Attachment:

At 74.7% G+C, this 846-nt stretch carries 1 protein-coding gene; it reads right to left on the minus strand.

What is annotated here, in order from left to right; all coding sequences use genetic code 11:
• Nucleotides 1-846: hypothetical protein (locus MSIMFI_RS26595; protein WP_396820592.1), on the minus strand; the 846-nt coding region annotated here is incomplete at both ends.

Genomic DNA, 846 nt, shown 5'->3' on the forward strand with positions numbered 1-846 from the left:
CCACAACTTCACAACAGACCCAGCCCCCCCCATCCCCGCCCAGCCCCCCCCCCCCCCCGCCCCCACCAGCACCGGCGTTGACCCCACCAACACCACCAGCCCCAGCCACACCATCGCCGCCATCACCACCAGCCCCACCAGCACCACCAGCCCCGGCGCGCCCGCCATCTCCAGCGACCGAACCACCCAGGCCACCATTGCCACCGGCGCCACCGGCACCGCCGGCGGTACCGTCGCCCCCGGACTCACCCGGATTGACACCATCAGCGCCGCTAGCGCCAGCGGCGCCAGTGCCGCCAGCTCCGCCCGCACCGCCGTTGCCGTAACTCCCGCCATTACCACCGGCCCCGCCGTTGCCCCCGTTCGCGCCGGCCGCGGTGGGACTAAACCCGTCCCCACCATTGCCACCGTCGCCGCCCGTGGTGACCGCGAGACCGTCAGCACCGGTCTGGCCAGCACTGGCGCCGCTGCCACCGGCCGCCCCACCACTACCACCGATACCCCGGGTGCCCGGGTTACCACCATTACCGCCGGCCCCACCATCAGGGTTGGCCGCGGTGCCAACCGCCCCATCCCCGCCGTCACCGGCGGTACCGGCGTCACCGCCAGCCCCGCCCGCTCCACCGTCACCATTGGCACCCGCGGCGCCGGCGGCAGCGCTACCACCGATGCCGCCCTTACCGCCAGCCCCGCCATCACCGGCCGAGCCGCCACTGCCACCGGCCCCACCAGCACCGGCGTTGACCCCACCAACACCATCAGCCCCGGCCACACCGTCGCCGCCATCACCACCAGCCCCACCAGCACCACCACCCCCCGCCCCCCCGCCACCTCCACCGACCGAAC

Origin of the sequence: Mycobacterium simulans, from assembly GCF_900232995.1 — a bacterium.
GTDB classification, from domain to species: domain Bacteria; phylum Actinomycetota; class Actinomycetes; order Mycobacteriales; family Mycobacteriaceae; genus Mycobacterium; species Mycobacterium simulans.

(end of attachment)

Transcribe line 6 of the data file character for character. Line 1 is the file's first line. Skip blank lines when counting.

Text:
Origin of the sequence: Mycobacterium simulans, from assembly GCF_900232995.1 — a bacterium.